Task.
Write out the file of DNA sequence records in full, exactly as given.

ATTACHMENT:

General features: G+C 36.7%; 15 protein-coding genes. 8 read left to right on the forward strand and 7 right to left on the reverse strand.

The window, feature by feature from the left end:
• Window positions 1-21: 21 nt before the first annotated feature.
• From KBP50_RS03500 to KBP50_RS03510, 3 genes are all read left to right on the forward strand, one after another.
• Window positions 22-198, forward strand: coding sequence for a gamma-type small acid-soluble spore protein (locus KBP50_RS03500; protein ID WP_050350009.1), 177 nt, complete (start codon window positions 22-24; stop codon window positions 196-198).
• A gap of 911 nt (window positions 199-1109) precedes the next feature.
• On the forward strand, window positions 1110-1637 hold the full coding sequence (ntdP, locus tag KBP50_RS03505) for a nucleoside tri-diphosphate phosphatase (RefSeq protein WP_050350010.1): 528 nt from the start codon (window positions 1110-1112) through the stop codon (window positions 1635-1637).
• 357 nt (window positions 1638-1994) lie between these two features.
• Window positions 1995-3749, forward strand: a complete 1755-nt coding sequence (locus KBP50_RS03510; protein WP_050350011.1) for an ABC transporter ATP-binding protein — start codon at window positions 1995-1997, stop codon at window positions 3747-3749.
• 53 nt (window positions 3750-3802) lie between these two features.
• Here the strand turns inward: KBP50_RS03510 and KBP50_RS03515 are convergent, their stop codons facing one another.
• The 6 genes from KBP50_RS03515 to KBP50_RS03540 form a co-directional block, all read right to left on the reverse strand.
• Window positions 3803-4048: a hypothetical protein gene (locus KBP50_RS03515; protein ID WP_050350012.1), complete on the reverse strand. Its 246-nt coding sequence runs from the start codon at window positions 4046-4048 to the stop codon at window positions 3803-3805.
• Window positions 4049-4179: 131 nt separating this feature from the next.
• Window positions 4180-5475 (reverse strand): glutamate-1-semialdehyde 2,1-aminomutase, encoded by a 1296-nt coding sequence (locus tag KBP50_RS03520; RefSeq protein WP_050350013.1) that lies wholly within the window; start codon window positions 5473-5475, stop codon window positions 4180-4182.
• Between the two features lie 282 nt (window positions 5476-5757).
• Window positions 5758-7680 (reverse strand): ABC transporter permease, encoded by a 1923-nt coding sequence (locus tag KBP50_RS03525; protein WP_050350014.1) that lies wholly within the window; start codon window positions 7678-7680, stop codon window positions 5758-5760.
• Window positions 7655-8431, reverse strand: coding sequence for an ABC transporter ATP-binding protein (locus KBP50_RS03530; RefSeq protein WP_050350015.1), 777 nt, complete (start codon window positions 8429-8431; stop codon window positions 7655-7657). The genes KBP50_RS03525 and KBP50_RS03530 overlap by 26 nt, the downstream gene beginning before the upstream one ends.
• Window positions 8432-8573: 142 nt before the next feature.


General features: G+C 36.7%; 15 protein-coding genes. 8 read left to right on the forward strand and 7 right to left on the reverse strand.

The window, feature by feature from the left end:
• Window positions 1-21: 21 nt before the first annotated feature.
• From KBP50_RS03500 to KBP50_RS03510, 3 genes are all read left to right on the forward strand, one after another.
• Window positions 22-198, forward strand: coding sequence for a gamma-type small acid-soluble spore protein (locus KBP50_RS03500; protein ID WP_050350009.1), 177 nt, complete (start codon window positions 22-24; stop codon window positions 196-198).
• A gap of 911 nt (window positions 199-1109) precedes the next feature.
• On the forward strand, window positions 1110-1637 hold the full coding sequence (ntdP, locus tag KBP50_RS03505) for a nucleoside tri-diphosphate phosphatase (RefSeq protein WP_050350010.1): 528 nt from the start codon (window positions 1110-1112) through the stop codon (window positions 1635-1637).
• 357 nt (window positions 1638-1994) lie between these two features.
• Window positions 1995-3749, forward strand: a complete 1755-nt coding sequence (locus KBP50_RS03510; protein WP_050350011.1) for an ABC transporter ATP-binding protein — start codon at window positions 1995-1997, stop codon at window positions 3747-3749.
• 53 nt (window positions 3750-3802) lie between these two features.
• Here the strand turns inward: KBP50_RS03510 and KBP50_RS03515 are convergent, their stop codons facing one another.
• The 6 genes from KBP50_RS03515 to KBP50_RS03540 form a co-directional block, all read right to left on the reverse strand.
• Window positions 3803-4048: a hypothetical protein gene (locus KBP50_RS03515; protein ID WP_050350012.1), complete on the reverse strand. Its 246-nt coding sequence runs from the start codon at window positions 4046-4048 to the stop codon at window positions 3803-3805.
• Window positions 4049-4179: 131 nt separating this feature from the next.
• Window positions 4180-5475 (reverse strand): glutamate-1-semialdehyde 2,1-aminomutase, encoded by a 1296-nt coding sequence (locus tag KBP50_RS03520; RefSeq protein WP_050350013.1) that lies wholly within the window; start codon window positions 5473-5475, stop codon window positions 4180-4182.
• Between the two features lie 282 nt (window positions 5476-5757).
• Window positions 5758-7680 (reverse strand): ABC transporter permease, encoded by a 1923-nt coding sequence (locus tag KBP50_RS03525; protein WP_050350014.1) that lies wholly within the window; start codon window positions 7678-7680, stop codon window positions 5758-5760.
• Window positions 7655-8431, reverse strand: coding sequence for an ABC transporter ATP-binding protein (locus KBP50_RS03530; RefSeq protein WP_050350015.1), 777 nt, complete (start codon window positions 8429-8431; stop codon window positions 7655-7657). The genes KBP50_RS03525 and KBP50_RS03530 overlap by 26 nt, the downstream gene beginning before the upstream one ends.
• Window positions 8432-8573: 142 nt before the next feature.